Author Topic: Great Mongols; Möngke khan, AE Jou, 655AH ?  (Read 283 times)

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Offline THCoins

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Great Mongols; Möngke khan, AE Jou, 655AH ?
« on: August 27, 2018, 08:05:20 PM »
Möngke was the oldest son of Tolui and grandson of Chengis Khan. He became great Khan in July 1251 AD. His reign ended in 1260.
Under the rule of Mongke a multitude of coins were struck from various cities. There are not many specimen here on WoC.

Below is a small copper coin from Ghazna, Album 1978.E1
The obverse reads: “qa'an / Mungka / al-a'dil” in Arab.
The text in the center circle of the reverse is generally read as "Jou". It is assumed that this was the denomination used at the time.
The margin text around the circle is supposed to show the mintname and date. Starting at the flancrack anti-clockwise i read "Fi  beled Ghazna". This is followed by the date, which on this coin is largely on flan by a stroke of luck.
The first word after Ghazna starting at 4 o'clock must be either "Sanat" for year or "Sit mi'a" for sixhundred. The following two words are written a bid oddly. One would expect the numbers separated by "و" "Wa" , which is absent as an isolated character here. Other specimen of this type, like this one on zeno do show the "wa" separators.
My best guess is that the text is intended as "Khams Khamseen" short for 55. This would make it most likely that this specimen dates from AH655, fitting nicely within the reign of Mongke. But please correct me if i am mistaken.

Of this type there seem to be two versions. In my version the circular margin text is written base-inward. There is also a version, like here on CNG, where the text is written base outwards. It is not clear whether this is linked to possibly different production years.

AE 15 mm, 3.2 gr
« Last Edit: August 30, 2018, 07:13:31 PM by THCoins »

Offline Figleaf

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Re: Great Mongols; Möngke khan, AE Jou, 655AH ?
« Reply #1 on: September 10, 2018, 08:58:08 AM »
I see Möngke as a traditional, but enlightened Mongol khan. Traditional in the sense that he saw nothing wrong with murdering the population of whole cities, didn't care about religion but valued strict discipline. Enlightened in the sense that he did not choose a nomadic life and appreciated arts and beauty.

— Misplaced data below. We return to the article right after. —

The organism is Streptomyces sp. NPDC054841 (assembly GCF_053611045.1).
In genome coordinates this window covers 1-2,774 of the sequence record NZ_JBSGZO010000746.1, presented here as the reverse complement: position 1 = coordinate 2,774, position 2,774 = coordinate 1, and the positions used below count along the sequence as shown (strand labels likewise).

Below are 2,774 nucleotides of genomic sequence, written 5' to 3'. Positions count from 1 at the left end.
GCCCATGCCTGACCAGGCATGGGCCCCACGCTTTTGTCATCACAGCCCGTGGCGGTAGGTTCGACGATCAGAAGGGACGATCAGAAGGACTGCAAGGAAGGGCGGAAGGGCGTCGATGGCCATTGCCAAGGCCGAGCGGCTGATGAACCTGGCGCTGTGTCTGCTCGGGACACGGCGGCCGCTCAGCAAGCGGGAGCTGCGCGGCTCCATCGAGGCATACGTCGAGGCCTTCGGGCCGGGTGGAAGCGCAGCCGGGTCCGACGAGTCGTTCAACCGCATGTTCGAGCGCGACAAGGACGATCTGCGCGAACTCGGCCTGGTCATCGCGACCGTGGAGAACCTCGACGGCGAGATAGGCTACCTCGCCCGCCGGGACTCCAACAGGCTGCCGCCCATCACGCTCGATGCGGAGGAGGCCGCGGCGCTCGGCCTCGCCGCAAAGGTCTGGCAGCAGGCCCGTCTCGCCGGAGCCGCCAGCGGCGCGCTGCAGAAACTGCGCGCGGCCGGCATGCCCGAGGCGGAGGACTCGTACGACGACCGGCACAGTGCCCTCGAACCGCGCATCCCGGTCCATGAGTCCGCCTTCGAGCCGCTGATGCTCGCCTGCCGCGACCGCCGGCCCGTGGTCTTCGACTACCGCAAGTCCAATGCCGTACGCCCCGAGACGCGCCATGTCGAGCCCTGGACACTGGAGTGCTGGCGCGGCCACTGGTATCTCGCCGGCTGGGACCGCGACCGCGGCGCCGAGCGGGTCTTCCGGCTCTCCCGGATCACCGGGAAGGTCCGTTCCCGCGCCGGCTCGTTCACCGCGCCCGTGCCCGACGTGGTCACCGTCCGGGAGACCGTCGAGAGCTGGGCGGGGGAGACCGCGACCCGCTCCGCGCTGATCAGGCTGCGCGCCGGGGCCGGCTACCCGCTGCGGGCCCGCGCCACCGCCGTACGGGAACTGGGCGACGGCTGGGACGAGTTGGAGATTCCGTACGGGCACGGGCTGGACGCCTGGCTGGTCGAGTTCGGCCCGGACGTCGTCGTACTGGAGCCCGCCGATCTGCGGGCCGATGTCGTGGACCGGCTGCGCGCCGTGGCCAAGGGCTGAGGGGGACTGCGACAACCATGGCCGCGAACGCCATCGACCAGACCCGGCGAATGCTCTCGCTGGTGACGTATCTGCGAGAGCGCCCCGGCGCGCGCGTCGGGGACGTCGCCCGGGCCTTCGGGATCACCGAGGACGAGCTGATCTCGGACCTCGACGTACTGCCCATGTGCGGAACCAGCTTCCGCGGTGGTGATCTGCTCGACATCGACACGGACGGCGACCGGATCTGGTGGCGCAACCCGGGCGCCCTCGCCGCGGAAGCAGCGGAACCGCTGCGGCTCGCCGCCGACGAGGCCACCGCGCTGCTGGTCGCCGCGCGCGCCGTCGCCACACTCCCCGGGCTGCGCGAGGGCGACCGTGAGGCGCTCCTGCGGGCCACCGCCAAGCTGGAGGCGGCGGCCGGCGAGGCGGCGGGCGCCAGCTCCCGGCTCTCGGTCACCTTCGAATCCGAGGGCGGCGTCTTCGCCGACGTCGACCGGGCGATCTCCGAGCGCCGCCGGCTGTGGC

This is nicely reflected in your coin. The legends as you deciphered them :applause: are strictly utilitarian. Arabic writing is used because that's what they use in Ghazna and there is no religious reference on the coin. And yet, there is a date. Genghis wouldn't have cared for a date. Even more telling is the denomination, if that's what it is. It means discipline, of course. I, Mönke Khan, say this is a jou. Live with that. However, it is also a level of attention for money and economic organisation that Genghis would not have had. Karakorum versus a tent. Kublai versus the Chatagaids.

Peter
An unidentified coin is a piece of metal. An identified coin is a piece of history.

Offline THCoins

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Re: Great Mongols; Möngke khan, AE Jou, 655AH ?
« Reply #2 on: September 10, 2018, 06:23:58 PM »
I think it is still very much unclear how the Mongols managed monetary affairs in the territory they controlled. Not so long ago it was thought that Mongol destruction left only ruined cities and devastated normal economic life for a long period. It seems to be become slowly clear that economic life resumed quite quickly to normal in many cities which were able to manage their own affairs to a large extent. As long as they acknowledged Mongol authority and the obligations coming with this.